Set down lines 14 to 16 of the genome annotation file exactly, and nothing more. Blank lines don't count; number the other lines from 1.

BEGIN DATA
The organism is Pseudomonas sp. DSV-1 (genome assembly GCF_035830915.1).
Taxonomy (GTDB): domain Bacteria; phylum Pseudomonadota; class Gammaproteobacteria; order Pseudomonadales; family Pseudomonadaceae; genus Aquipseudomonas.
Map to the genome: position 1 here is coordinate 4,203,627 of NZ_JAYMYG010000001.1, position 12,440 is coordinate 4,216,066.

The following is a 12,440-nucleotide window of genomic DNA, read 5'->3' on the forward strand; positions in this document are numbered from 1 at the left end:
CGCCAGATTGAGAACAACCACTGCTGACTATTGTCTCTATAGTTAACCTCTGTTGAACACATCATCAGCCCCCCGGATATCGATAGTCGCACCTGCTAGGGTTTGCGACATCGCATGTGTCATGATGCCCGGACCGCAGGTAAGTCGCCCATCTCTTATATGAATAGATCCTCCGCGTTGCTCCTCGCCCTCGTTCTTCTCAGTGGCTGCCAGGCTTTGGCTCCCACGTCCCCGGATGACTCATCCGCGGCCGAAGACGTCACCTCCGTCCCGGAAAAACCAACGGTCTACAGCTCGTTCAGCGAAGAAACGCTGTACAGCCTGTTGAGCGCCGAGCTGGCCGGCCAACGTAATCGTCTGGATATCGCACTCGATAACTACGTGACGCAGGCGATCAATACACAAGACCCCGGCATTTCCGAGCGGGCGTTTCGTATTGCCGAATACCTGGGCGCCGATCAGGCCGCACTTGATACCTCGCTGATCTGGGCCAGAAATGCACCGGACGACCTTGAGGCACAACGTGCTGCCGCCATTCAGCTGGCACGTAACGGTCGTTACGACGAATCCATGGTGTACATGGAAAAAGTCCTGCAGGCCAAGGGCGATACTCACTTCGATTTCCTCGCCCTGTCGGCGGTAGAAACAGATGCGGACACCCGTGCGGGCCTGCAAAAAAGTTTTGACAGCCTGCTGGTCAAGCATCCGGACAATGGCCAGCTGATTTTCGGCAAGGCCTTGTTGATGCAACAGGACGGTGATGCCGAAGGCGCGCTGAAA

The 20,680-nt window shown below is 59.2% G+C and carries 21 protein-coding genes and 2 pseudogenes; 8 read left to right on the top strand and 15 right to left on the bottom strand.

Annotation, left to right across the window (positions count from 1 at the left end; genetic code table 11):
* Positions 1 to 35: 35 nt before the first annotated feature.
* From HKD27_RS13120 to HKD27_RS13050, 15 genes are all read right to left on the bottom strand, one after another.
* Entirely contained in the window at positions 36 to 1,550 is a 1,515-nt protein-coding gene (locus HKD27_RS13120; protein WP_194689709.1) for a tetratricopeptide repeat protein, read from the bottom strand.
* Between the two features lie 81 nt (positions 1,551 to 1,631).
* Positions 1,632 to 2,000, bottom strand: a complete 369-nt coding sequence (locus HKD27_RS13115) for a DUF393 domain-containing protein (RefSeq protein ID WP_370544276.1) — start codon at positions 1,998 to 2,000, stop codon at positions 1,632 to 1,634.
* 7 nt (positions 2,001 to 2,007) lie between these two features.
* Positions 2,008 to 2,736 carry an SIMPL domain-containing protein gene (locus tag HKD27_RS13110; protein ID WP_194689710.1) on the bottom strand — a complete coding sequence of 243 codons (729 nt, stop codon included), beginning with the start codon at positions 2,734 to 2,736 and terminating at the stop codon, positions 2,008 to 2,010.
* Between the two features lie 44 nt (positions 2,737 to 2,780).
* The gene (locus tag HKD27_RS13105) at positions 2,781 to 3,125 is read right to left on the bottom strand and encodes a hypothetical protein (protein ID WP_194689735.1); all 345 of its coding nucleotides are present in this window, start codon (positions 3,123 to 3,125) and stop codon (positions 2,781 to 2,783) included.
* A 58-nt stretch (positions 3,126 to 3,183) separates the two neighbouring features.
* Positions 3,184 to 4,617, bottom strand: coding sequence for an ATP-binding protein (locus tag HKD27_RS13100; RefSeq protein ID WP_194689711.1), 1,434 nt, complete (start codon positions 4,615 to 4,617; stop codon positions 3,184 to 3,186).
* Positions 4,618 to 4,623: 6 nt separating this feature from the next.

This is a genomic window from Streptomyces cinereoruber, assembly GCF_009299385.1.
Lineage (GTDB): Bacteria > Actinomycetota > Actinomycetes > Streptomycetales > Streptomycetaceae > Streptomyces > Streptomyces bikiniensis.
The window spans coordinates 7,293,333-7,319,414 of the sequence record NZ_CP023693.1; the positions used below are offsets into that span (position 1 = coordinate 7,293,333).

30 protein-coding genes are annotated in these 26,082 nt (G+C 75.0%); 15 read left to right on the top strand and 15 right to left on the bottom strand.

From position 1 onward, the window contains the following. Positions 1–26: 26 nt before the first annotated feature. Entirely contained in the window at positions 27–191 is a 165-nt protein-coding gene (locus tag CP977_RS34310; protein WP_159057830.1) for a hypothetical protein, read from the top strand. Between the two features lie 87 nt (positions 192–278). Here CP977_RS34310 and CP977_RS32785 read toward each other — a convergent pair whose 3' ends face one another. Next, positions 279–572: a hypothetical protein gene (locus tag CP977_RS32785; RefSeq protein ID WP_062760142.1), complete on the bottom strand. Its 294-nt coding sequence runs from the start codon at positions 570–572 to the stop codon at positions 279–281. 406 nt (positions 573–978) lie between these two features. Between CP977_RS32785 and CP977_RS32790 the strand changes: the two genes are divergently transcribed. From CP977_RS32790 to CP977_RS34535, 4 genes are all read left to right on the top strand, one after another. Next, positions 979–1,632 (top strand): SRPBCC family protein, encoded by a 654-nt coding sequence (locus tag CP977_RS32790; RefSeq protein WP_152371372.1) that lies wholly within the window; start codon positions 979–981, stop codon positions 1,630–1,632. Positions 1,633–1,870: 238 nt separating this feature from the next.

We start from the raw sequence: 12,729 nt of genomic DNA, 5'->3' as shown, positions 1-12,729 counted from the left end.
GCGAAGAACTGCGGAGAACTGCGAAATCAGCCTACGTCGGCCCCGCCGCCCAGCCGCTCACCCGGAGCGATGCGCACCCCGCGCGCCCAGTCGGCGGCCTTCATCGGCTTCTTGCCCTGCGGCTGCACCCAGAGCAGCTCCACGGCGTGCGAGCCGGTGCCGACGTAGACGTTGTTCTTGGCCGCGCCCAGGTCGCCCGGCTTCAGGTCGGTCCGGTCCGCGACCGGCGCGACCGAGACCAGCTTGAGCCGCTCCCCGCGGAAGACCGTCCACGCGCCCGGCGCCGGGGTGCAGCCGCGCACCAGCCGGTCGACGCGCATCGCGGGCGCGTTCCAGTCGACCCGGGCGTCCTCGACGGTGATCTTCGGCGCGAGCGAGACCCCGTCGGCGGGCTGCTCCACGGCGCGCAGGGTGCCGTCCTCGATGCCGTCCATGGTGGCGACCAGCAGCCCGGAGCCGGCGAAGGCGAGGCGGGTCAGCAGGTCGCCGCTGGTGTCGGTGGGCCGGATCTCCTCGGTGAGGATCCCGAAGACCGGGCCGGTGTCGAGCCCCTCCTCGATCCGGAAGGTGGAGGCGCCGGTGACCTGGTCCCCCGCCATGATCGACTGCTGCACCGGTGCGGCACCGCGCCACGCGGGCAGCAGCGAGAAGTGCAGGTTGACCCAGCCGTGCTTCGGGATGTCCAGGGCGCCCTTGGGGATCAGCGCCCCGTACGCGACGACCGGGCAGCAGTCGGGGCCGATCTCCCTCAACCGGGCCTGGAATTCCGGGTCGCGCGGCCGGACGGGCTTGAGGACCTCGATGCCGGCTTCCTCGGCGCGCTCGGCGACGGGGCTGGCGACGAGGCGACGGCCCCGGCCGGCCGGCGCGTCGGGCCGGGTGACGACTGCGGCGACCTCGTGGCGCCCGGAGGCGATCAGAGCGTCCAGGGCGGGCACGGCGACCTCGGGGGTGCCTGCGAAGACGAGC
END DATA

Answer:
* Positions 2,008 to 2,736 carry an SIMPL domain-containing protein gene (locus tag HKD27_RS13110; protein ID WP_194689710.1) on the bottom strand — a complete coding sequence of 243 codons (729 nt, stop codon included), beginning with the start codon at positions 2,734 to 2,736 and terminating at the stop codon, positions 2,008 to 2,010.
* Between the two features lie 44 nt (positions 2,737 to 2,780).
* The gene (locus tag HKD27_RS13105) at positions 2,781 to 3,125 is read right to left on the bottom strand and encodes a hypothetical protein (protein ID WP_194689735.1); all 345 of its coding nucleotides are present in this window, start codon (positions 3,123 to 3,125) and stop codon (positions 2,781 to 2,783) included.